Is violence just part and parcel of work in the security industry? Should we just shrug and accept that there’s nothing we can do about it?
That’s not the position taken by the SIA. They are of the view that positive change can be made. In fact, according to their July Newsletter, reducing violence within the security industry will be their top priority for 2015/16 and beyond.
The announcement follows independent research commissioned by the SIA. Carried out by specialist research company CRD, this looked at the extent to which violent incidents occur within the security industry – both by and against security workers. The researchers used online surveys of 891 individuals working in the private security industry, as well as interviews and focus groups.
IBA UK have been studying the findings, and they make interesting reading. The statistics showed that for UK security workers in the last year:
- 85% had experienced verbal abuse
- 74% had experienced physical assault not involving a weapon
- 34% had been attacked with a weapon
- 38% had required first aid
- 20% had been hospitalised
The consequences of violent incidents were strongly felt by some workers: although 16% said it had no lasting effect, 34% said that they would like to find another job!
So that is the extent of the problem – what can be done about it? The SIA sees three strands to improving the situation:
- Strategic measures relating to planning environments
- Design and management of venues
- Tactics and equipment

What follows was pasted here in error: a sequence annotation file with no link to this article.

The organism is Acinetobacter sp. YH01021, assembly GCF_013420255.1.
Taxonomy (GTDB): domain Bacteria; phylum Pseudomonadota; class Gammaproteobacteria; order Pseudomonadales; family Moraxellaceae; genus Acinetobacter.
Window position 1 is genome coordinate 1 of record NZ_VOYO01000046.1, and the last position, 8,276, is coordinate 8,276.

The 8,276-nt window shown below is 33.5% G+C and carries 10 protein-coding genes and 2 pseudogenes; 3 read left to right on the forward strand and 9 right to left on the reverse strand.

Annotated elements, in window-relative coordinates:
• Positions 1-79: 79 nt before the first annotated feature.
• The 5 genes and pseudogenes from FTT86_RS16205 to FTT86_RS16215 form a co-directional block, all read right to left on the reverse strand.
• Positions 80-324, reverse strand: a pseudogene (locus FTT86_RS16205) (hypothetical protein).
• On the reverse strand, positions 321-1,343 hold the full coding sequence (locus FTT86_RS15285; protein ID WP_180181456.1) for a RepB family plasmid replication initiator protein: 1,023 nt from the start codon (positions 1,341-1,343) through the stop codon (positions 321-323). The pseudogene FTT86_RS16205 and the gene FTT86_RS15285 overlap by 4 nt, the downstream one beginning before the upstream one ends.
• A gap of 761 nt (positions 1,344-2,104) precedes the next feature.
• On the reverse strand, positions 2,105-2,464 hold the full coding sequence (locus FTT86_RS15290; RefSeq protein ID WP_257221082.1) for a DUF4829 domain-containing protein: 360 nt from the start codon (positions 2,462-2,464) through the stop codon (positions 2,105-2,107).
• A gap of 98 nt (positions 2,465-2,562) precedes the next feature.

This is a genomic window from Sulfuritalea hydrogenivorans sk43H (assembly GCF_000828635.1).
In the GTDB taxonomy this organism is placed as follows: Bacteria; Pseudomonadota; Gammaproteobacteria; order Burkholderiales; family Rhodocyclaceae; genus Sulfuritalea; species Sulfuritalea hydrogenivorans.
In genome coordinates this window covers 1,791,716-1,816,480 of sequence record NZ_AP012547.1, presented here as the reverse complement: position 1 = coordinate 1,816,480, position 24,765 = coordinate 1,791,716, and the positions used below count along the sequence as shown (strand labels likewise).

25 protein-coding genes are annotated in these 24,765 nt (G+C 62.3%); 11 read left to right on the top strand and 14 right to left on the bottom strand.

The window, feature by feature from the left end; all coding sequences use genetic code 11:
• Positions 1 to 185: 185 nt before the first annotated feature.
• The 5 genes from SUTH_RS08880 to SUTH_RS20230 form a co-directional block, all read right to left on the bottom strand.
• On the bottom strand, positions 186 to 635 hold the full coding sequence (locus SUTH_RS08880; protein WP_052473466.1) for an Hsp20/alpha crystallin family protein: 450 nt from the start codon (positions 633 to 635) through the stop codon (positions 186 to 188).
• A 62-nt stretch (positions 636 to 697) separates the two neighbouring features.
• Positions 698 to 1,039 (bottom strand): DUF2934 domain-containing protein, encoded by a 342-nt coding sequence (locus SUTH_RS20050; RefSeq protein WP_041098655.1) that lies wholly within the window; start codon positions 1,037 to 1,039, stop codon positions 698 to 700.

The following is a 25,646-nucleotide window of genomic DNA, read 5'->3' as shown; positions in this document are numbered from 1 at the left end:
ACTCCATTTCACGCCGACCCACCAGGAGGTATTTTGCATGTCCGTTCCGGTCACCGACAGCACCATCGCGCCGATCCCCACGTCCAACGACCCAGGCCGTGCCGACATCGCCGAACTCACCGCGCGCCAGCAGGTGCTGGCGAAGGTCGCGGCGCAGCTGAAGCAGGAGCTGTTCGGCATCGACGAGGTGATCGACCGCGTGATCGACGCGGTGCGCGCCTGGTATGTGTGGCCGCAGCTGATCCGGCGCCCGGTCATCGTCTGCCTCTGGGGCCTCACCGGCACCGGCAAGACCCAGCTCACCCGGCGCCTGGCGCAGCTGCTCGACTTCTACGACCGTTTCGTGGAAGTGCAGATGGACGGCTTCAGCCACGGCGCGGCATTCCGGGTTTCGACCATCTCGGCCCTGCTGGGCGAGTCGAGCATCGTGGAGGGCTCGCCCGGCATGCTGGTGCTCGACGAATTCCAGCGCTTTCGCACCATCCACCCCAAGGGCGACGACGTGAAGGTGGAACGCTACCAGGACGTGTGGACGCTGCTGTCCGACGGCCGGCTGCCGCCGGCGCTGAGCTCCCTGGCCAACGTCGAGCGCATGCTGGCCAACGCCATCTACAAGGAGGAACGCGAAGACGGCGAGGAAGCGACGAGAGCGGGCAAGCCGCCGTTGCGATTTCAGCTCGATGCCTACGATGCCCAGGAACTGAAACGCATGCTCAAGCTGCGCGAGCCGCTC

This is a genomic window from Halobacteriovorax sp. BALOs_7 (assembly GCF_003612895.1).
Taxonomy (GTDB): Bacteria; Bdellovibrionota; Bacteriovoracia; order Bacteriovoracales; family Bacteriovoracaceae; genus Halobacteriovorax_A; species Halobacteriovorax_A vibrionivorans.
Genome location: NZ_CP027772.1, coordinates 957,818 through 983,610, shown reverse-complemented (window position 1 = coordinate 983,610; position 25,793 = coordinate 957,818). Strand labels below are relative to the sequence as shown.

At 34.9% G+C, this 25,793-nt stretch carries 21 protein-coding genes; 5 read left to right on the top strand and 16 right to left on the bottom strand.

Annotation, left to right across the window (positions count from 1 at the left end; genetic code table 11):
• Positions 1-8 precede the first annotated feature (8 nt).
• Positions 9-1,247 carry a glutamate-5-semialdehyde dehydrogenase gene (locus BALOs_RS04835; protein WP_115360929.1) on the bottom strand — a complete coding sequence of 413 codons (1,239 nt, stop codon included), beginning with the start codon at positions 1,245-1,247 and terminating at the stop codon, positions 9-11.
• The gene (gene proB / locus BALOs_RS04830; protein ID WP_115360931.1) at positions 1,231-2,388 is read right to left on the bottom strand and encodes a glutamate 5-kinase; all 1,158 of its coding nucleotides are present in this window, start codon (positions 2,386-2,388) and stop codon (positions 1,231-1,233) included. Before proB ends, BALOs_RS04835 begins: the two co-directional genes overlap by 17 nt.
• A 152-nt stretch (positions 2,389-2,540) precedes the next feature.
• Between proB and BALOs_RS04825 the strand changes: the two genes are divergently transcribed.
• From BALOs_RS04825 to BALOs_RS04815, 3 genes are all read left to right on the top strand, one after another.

There are no easy answers, it seems, and it will take a culture-shift amongst agencies and employers to really achieve results.
As providers of security training, we were particularly interested what the SIA had to say about its role in the reduction of violence:
Training was regarded as highly important in equipping security staff with the skills to do their work safely. The requirement to do training to acquire an SIA licence was widely seen as sound in principle, although concerns emerged about the breadth of topics covered, inconsistent standards between training providers, and the lack of refresher training.
We couldn’t agree more! It’s unfortunate that so many individuals have received inadequate or out-of-date training that fails to equip them for their working life.
We welcome the SIA’s important new report and look forward to seeing what steps can be taken to keep security workers happy and safe in jobs that they love.
Watch this space!
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